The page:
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|Sujet: Christianisation, a point of view Mar 31 Mai - 21:42|| |
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- Its practically irrefutable that Roman Christianity, the Trojan horse of the Israel, was responsible for perverting European spirituality and destroying it's culture, but it would be foolish to disregard the Christian Tradition as utterly worthless just out of hand. I have always been fond of Dionysus ever since reading Nietzsche, Dionysus is often compared to Odin and Shiva, but personally I think (mythic and symbolic) Jesus is a better comparison. I think the early Celtic 'church' is a good example of perennial wisdom surviving subversion and decay.
I need not comment on how the Roman Church was urban and severed Man from everything that makes him a human-being within the world and an Aryan. Bishop Ninian (c. 360 - 432) recognised this and set-up a monastery in Scotland and began practicing a more mystical faith, soon a new form of Christianity spread throughout Scotland, Ireland, Wales, Cornwall and Northumbria (thanks to Irish-Celtic Iona and Lindisfarne).
The emphasis was on meditation (practiced outside, often in the sky-roofed horizon-walled henges of the pagans) and a symbolically ascetic life, at the same time, surrounding themselves with works of art and composing poetry –Bishop Ninian himself best sums up Celtic Christianity’s aims; “to perceive the Eternal God in every plant and insect and every bird and animal and every man and woman”.
Salvation was achieved through mystical contemplation upon the Eternal in nature, which is why so many priest became hermits living in wild mountainous regions, much has the Druids had done before. These priests almost definitely performed “magic” and sung the pagan folk-songs passed down from Druidism.
Anti-Christians often see the Christianisation of pagan Gods, mythologies and temples as a way the Church made native Pagans accept the new faith more easily, and in almost all cases this is true, but in the Celtic regions it was a conscious attempt by the mystical priests to preserve the old ways unbeknownst to the Romans: Festivals and rites were often simply re-named. Bride (Bree, Brig, Brizo) the pan-European triple Goddess of Fire and Fertility simply became St. Brigit and all her rites, mythology and iconography (‘St. Brigit’s cross’ is the Swastika or Tryfuss) remained. Christ (Issu Grist to the Celts) was “recognised” as being Mabon (Eros and the Helios) God of Love, Youth and the Sun.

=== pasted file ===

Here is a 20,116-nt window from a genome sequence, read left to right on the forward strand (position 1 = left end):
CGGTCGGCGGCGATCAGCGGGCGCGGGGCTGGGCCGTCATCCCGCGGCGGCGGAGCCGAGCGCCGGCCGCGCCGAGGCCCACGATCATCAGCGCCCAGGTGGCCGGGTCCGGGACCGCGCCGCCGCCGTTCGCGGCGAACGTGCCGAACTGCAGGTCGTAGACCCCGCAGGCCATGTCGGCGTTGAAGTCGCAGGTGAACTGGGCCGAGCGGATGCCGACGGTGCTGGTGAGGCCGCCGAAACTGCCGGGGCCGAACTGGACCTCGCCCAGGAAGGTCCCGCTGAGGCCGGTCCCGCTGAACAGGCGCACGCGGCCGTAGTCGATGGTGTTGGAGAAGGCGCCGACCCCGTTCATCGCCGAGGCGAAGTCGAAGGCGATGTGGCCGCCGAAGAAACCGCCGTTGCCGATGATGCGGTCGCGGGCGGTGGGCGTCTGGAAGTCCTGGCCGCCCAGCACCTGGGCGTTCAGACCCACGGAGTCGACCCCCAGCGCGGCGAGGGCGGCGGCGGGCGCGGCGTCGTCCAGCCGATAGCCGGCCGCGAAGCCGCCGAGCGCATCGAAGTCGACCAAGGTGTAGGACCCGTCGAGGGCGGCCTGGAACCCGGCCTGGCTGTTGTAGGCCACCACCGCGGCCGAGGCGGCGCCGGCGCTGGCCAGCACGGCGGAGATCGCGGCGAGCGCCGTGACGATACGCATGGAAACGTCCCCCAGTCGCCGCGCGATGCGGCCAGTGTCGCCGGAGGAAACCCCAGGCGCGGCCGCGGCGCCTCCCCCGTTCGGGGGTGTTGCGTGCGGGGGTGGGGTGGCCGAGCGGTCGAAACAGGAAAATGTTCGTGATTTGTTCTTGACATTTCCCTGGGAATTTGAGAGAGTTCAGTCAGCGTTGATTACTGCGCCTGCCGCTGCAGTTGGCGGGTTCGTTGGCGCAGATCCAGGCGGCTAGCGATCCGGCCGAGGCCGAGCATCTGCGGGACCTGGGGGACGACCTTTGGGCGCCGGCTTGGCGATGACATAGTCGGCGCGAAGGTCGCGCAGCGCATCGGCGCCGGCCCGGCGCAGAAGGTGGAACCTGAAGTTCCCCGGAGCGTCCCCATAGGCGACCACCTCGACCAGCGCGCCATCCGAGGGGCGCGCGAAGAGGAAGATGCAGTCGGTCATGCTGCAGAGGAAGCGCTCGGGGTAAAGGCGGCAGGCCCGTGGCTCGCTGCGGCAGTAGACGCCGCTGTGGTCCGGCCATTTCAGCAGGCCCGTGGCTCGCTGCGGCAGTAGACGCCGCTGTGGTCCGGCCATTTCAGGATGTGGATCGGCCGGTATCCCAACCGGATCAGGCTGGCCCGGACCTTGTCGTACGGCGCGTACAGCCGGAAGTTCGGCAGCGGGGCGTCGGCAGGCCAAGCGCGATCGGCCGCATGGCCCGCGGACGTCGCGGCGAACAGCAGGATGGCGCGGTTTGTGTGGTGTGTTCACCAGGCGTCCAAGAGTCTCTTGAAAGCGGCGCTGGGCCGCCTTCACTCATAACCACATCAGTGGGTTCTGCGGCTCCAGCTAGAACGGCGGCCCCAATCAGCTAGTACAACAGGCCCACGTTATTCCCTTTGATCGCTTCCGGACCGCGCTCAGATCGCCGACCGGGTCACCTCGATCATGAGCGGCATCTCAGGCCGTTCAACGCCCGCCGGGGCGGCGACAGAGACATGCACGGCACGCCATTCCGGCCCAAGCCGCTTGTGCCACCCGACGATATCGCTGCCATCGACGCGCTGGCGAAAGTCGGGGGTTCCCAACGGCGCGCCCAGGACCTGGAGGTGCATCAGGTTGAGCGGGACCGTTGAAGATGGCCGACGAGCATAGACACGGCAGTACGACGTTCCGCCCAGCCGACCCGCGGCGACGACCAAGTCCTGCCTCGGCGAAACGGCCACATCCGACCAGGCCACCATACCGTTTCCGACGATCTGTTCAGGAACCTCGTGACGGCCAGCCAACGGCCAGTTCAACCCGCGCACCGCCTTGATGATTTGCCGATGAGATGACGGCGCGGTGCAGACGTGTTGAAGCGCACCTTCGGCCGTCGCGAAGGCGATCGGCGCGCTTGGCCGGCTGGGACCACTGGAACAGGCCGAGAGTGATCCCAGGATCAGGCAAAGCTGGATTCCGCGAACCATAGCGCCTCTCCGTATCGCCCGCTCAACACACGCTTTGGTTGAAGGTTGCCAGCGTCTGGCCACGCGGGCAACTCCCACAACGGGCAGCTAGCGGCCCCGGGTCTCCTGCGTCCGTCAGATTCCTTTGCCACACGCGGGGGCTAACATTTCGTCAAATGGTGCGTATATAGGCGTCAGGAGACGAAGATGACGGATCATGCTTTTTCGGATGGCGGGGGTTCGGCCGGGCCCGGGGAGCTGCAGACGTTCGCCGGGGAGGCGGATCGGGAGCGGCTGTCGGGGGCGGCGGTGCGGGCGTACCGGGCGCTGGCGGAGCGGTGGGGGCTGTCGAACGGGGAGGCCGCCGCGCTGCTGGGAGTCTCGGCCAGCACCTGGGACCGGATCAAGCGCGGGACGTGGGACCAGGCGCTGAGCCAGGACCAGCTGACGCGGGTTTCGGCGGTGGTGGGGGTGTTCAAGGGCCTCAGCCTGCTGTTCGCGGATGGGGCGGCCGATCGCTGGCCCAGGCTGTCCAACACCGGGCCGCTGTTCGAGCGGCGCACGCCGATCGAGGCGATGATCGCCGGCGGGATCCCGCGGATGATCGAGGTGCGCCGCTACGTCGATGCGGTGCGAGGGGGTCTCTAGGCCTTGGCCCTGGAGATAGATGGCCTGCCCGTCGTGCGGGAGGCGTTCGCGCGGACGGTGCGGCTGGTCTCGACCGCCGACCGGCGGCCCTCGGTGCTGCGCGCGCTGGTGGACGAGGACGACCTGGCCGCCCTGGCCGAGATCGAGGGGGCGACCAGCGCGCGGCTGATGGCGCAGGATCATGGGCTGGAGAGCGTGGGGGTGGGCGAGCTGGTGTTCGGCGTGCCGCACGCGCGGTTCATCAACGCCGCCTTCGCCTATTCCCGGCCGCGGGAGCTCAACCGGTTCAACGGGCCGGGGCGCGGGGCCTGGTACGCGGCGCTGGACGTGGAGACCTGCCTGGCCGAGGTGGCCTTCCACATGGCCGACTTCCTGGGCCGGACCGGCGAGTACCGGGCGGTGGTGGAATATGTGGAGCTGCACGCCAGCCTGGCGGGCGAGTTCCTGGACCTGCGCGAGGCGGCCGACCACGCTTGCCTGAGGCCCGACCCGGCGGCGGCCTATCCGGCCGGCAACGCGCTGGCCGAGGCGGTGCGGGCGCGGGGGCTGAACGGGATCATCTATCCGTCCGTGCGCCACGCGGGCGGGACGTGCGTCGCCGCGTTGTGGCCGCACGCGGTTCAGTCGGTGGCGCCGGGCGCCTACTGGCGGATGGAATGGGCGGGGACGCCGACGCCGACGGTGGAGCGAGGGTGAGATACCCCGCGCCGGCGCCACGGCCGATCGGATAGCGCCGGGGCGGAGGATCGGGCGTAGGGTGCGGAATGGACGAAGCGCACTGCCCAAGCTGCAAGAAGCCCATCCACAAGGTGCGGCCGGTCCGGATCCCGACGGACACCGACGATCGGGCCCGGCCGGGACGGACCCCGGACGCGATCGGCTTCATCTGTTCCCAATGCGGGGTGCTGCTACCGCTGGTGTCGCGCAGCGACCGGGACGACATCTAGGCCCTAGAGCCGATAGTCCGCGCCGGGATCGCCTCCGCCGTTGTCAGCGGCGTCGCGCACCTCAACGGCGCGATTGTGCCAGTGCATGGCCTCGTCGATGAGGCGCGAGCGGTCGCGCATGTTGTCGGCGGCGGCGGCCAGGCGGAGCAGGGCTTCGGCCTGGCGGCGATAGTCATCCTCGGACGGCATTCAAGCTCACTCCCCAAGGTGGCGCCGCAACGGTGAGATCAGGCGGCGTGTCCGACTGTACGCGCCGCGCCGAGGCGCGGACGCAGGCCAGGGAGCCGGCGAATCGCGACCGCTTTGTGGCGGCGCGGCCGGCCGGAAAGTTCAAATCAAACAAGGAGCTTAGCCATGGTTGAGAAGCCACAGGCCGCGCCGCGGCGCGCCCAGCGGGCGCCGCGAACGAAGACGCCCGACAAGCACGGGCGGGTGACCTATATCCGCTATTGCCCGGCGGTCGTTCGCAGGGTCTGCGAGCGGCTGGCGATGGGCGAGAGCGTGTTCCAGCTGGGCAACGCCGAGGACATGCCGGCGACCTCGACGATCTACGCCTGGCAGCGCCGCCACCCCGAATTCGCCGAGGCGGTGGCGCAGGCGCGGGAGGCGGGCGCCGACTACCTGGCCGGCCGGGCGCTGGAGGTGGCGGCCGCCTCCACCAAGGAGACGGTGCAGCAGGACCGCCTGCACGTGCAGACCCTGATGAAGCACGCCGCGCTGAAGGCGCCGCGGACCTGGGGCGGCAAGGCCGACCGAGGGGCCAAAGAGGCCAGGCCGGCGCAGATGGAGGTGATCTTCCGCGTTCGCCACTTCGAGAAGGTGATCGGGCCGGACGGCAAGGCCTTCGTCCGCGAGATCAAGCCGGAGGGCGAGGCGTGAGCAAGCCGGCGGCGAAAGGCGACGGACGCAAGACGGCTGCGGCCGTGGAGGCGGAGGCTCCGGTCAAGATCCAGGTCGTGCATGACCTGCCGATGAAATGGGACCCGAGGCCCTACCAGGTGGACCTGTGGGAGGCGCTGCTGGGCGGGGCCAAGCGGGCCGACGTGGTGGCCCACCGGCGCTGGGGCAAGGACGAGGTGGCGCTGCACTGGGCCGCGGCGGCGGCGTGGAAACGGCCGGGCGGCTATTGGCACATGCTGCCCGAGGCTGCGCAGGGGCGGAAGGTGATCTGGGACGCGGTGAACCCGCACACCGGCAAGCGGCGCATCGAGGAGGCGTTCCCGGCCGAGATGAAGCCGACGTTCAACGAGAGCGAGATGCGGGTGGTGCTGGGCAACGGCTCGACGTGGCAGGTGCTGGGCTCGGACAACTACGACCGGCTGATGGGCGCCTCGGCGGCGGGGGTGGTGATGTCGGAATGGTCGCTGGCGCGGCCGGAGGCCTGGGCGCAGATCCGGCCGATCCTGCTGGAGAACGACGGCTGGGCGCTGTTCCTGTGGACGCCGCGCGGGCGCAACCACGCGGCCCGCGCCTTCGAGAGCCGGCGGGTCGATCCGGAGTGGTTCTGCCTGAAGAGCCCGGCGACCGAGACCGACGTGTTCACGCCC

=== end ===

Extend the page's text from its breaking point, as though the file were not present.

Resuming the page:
Celtic paganism worshipped the Mother Goddess in all her many forms, and kingship was often matrilineal and so in the early Celtic Church both men and women held power and nuns and monks were permitted to marry! In stark contrast to the bureaucracy of Rome, the common people chose Saints from local folk-heroes.
All of this was utterly appalling to the Roman Church who saw the priests as blasphemous pagans and the Celtic Church as little more than disguised Druidism. However, the Celtic Church cared little for Rome and never opposed Roman Christianity as did other sects such as Arianism – they probably didn’t know what they were doing wrong. But the Romans could do nothing anyway, as the Roman Empire was turning to dust around them (I wonder why).
It seems that Celtic “Roman Catholicism” was actually closer to mystical Gnosticism. Perhaps the Knights Templars were continuing this tradition, perhaps not.
You could say that such a mystical Christianity, although much better than Roman Catholicism, is still only a half-way measure, and that people like Bishop Ninian are still responsible for perverting and destroying the old ways – yet Christianity seems to me almost inevitable, and was at the time an unstoppable tidal wave from the east. So anyone who kept mysticism alive should be praised. I certainly respect Ninian more than other traitors I could name. These people couldn’t see what Christianity truly was, or what it would do to humanity. The reign of Akhenaten is but a footnote in Egyptian religious history because it was so short, and so after only 2,000 years, hopefully Christianity will be just a footnote in Pagan history.